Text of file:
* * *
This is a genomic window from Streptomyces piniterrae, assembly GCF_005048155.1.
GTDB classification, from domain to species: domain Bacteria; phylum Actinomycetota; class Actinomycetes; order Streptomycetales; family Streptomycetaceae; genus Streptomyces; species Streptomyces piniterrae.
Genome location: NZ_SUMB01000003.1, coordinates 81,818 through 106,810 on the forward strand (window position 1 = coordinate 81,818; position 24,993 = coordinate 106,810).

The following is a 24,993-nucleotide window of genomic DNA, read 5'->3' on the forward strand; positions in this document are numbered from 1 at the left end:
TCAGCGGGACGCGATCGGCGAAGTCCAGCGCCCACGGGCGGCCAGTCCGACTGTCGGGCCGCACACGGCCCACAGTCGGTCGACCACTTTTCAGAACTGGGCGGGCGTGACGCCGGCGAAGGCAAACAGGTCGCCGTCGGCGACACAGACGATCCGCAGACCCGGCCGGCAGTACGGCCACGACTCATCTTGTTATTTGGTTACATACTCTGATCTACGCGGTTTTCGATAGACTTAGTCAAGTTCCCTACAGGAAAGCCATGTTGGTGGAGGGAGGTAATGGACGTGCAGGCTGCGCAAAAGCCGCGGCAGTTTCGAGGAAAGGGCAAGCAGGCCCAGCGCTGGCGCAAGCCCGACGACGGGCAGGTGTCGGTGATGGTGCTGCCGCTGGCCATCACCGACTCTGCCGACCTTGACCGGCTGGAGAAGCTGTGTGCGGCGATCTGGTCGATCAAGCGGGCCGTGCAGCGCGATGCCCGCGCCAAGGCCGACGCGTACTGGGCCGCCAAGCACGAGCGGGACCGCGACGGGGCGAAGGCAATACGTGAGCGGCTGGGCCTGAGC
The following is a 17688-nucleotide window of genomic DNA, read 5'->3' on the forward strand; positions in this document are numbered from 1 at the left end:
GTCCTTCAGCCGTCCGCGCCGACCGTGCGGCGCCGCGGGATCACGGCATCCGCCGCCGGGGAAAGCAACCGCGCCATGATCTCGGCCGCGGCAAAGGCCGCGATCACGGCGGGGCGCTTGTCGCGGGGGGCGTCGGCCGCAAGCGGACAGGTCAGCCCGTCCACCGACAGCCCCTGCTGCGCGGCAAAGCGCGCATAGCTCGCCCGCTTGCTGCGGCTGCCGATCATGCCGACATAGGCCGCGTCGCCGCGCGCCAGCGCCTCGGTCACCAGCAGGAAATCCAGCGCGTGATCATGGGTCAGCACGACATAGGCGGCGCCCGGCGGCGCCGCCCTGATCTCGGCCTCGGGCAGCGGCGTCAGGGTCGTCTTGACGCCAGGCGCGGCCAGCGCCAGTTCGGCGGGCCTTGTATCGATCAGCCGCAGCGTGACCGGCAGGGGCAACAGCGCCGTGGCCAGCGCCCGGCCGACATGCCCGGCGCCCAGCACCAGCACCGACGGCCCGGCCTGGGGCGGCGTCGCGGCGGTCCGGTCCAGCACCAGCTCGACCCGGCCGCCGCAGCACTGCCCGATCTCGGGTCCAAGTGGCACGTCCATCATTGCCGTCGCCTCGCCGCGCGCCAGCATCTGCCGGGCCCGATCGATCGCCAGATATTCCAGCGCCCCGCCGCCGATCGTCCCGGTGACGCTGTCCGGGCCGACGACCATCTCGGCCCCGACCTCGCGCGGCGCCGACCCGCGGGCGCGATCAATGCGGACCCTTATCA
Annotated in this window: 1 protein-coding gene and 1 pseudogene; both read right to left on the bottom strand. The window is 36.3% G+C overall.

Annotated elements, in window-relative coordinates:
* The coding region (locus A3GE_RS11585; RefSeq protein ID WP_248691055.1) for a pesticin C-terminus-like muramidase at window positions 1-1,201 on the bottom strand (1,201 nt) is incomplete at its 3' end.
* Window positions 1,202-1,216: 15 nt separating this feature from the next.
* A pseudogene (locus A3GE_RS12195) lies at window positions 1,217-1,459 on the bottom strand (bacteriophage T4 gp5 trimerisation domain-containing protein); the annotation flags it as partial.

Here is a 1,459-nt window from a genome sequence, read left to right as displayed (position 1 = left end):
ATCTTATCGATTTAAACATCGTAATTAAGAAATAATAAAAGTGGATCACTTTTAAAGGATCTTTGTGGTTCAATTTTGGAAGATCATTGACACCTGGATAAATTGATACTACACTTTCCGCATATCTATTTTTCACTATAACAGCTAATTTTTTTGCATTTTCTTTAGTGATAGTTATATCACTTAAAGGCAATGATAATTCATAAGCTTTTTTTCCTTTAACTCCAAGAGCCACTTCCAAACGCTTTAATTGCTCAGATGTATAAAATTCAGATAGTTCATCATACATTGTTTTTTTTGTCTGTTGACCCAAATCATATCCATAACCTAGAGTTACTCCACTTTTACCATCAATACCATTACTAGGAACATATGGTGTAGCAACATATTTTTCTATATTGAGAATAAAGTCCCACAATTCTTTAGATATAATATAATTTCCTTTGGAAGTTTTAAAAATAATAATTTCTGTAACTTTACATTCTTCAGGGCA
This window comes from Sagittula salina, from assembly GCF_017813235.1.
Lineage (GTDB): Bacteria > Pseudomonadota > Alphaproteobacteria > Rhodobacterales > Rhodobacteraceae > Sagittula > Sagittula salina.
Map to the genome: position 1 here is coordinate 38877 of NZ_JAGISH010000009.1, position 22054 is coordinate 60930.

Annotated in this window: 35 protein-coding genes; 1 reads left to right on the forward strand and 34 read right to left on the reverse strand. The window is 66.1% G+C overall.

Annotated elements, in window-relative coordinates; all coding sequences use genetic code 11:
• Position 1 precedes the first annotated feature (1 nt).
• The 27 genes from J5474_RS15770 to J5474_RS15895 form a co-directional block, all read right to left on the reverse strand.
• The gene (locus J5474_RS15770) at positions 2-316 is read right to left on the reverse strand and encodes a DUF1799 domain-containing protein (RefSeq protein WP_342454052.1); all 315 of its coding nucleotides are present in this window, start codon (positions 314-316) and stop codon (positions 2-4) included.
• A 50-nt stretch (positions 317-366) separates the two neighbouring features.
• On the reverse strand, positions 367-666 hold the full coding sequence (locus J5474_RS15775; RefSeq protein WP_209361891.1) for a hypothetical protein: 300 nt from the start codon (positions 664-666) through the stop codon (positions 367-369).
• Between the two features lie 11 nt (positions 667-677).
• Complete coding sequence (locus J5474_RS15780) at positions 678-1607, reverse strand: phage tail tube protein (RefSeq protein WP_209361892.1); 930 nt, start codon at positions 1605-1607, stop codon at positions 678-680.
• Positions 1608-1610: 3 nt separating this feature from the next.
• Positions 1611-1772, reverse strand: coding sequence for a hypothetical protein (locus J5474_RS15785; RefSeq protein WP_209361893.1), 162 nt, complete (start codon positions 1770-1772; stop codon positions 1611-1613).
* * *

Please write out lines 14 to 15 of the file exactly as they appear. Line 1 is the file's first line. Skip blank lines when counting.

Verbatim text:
ATCTTATCGATTTAAACATCGTAATTAAGAAATAATAAAAGTGGATCACTTTTAAAGGATCTTTGTGGTTCAATTTTGGAAGATCATTGACACCTGGATAAATTGATACTACACTTTCCGCATATCTATTTTTCACTATAACAGCTAATTTTTTTGCATTTTCTTTAGTGATAGTTATATCACTTAAAGGCAATGATAATTCATAAGCTTTTTTTCCTTTAACTCCAAGAGCCACTTCCAAACGCTTTAATTGCTCAGATGTATAAAATTCAGATAGTTCATCATACATTGTTTTTTTTGTCTGTTGACCCAAATCATATCCATAACCTAGAGTTACTCCACTTTTACCATCAATACCATTACTAGGAACATATGGTGTAGCAACATATTTTTCTATATTGAGAATAAAGTCCCACAATTCTTTAGATATAATATAATTTCCTTTGGAAGTTTTAAAAATAATAATTTCTGTAACTTTACATTCTTCAGGGCA
This window comes from Sagittula salina, from assembly GCF_017813235.1.